Other details were added to the nose markings as various projects were completed. This 1966 military project was led by pilot Jim Appleby and evidently involved a study of aircraft detection from exhaust emissions. The ex-USAF pilot Appleby was long involved with Tallmantz beginning in the early 1960s flying a Waco biplane for the Movieland of the Air Museum up through key roles in 1000 Plane Raid and Catch-22. He later ran a successful antique airplane restoraton/construction business at Riverside's Flabob airport. The Porkie II nose art awaits further explanation. (AAHS)
On location at Guaymas, Mexico, during the filming of Catch-22 in early 1969, this view shows the all-important tail gun camera postion with the camera installed. A cameraman working from this position tragically fell to his death during the filming. Note the modified civil registration serving as a military serial number, and how quickly the aircraft gained that "aged" look, possibly due to the water based paint applied to the two Tallmantz camera ships used.
This view shows N1203 after the filming was completed, back at Orange County in 1970. The paint scheme is now simple and professional. Within a few years, the burdens of maintaining the B-25H with its original 1944 systems saw N1203 sold in favor of an updated Hayes B-25N available from the Catch-22 air force. N1203 was sold in July 1975. The airplane went through several owners in the next few years but its eventual fate has yet to be firmly established. Its most likely fate was a crash in Colombia during an abortive drug run. A sad end to an historic airplane. (Dave Welch)
Great shot by John Voss showing the B-25H at Orange County in late 1958. Note the markings on the nose that say, in part: "Darryl F. Zanuck Productions, Inc., 20th Century Fox Special" and also "the Smasher" painted on the #1 cowling. Great photo.
Detail shot of the right hand map on the side of N1203 in 1957. The boxes have information about two 1956-57 Mantz projects, the Seven Wonders of the World filming and the filming for The Spirit of St. Louis. The airplane was well known and well traveled.

Here are details of the map, courtesy of JD Davis.

The right side map in 1957, showing more details of the filming for The Spirit of St. Louis. (JD Davis)
The Mantz B-25H in 1961, shortly before he merged his operation with Frank Tallman. The camera nose for N1203 evolved from the original greenhouse nose but there isn't much left to suggest that. The optically clear nose glass was the primary feature. The other nose windows were later painted over because reflections caused lighting issues during the filming. The airplane is basically white with orange/red trim at this point. (JD Davis)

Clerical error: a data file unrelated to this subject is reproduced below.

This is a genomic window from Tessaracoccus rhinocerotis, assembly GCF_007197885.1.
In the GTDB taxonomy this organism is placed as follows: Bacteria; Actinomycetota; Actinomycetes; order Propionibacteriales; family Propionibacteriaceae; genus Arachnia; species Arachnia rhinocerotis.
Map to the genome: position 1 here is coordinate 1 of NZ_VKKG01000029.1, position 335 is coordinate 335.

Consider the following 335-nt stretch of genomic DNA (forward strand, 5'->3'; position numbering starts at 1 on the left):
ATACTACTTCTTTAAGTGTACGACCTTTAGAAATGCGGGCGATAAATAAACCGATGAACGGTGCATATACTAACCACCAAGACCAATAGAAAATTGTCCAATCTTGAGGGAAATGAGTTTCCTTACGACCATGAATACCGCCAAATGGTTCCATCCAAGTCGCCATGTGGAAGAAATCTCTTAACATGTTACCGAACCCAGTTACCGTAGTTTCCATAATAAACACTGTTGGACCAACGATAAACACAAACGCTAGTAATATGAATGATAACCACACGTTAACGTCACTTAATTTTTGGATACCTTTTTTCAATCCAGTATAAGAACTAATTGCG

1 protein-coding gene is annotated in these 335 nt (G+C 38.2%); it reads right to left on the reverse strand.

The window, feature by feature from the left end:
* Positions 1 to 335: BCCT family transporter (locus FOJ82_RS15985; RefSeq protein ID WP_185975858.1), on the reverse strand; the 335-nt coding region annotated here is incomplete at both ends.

The right side map as it appeared in 1961 was slightly changed. The information contained inside the border of the map area was deleted and moved aft of the flags surrounding the map. The information added forward of the map was a 1956 Mantz project.

Here are details of the flags surrounding the map, courtesy of JD Davis.

And here are details of the details of the Deluxe Tour, also courtesy of JD Davis.

Jumping forward seven years, here is the airplane in 1968, prior to the January 1969 departure for filming of Catch-22 in Mexico. As can be seen, the extra nose windows are painted over, and now the cowlings and nacelle are blue. The rudders remain red. The red fuselage cheat line visible in the 1961 photo is gone. Note also that Frank Tallman's name has been added aft of Paul Mantz's. Mantz was killed in July 1965 but his name remains marked on his B-25H. (JD Davis)
This is N1203 apparently in the middle of a repaint in July 1969 after returning from Mexico. The airplane was supposedly painted in water soluble AAF colors for the filming, but it probably need new paint anyway after coming back. It is apparent the map marking on the nose has been masked off in this photo, so it is presumed the original Mantz markings applied in the 1950s and 1960s were retained through the repainting. (JD Davis)


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Updated: October 22, 2014